The Under-Secretary of State for Foreign Affairs (Mr. Ernest Davies)

I much regret that the Government are unable to concede the Amendment. This is, as the hon. and learned Member has pointed out, a consolidation Bill. It was so reported on by the Joint Committee of the Lords and Commons, and it was there stated that the Committee were of the opinion that the Bill was pure consolidation and represented the existing law. Also, the Speaker ruled on Friday last that this was purported to be a consolidation Bill.

Mr. Manningham-Buller

The Speaker, if the hon. Gentleman will refer to what he said, said that it was purported to be a consolidation Bill; he did not say that it was.

Mr. Davies

The reason why the Title has been changed can be learned from the history of these Measures. The first Diplomatic Privileges (Extension) Act was passed in 1941. It covered the question of the diplomatic privileges to be granted to the allied foreign Governments in exile in London and is no longer in force. The subsequent Acts took the same title as the 1941 Act although they covered to the larger extent different matters. The 1944 Act referred back to the 1941 Act in one particular. Both the 1944 and the 1946 Acts, however, and ultimately, of course, the 1950 Act, which was passed only a short time ago, referred to international organisations and conferences and did not cover the question of diplomatic privileges and immunities as conferred on individuals who are normally accepted as diplomats. As the hon. and learned Member is aware, the second Act dealt mainly with such organisations as U.N.R.R.A., the 1946 Act with the United Nations organisation, and the 1950 Act with the Council of Europe.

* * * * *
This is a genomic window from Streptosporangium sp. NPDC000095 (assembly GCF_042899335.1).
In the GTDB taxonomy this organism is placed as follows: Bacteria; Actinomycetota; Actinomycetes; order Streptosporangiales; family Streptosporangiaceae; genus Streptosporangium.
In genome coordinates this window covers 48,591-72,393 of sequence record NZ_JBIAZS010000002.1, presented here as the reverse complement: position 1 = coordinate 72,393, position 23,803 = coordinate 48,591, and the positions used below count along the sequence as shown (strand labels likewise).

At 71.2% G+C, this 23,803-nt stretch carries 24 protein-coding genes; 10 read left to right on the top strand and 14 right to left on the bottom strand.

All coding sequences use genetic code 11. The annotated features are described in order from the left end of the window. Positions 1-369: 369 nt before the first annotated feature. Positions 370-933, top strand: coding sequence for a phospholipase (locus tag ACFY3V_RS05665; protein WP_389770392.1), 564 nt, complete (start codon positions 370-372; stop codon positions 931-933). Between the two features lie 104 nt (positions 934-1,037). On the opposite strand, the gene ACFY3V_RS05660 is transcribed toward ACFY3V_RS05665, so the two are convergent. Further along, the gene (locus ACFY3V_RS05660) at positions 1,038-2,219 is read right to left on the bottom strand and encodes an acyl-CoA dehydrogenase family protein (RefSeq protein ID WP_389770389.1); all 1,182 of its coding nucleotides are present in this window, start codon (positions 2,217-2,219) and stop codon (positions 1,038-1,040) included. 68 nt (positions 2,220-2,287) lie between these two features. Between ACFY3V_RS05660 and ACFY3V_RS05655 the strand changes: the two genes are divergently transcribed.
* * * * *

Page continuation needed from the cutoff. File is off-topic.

The 1941 Act has now expired, and with it has expired also the provision in the 1944 Act which referred back to the Act of 1941. The 1946 Act extensively amended the 1944 Act and conferred many privileges upon international organisations which we do not consider to be properly described as diplomatic privileges. I could give the same instance as was given in the Joint Committee—the question of the dispatch of telegrams at Press rates; and there are other matters where privileges are conferred which are not normally the privileges conferred upon the members of diplomatic missions here in London.

Therefore, we consider that now to talk solely of the extension of diplomatic privileges is not quite accurate and that the proper description for the matters which are covered by this consolidated Measure is that which is given to the Bill. This Title, in our view, better describes the purpose, as the Bill provides for immunities and privileges to staff of organisations and to persons attending their meetings. It does not extend to members of diplomatic missions in this capital.

I cannot quite agree with the hon. and learned Member that this will make difficulties for the ordinary practitioner because the Title has changed. After all, a consolidating Act supersedes the Acts which it consolidates, and we cannot quite see where the difficulty will arise as far as that is concerned. As the hon. and learned Gentleman pointed out, the legal effect is precisely the same, whatever the Title of the Bill. The change of Title has no effect whatever upon the contents of the Bill, its objective or its enforcement. Therefore, we feel that to argue about the Title at this stage is largely an academic matter.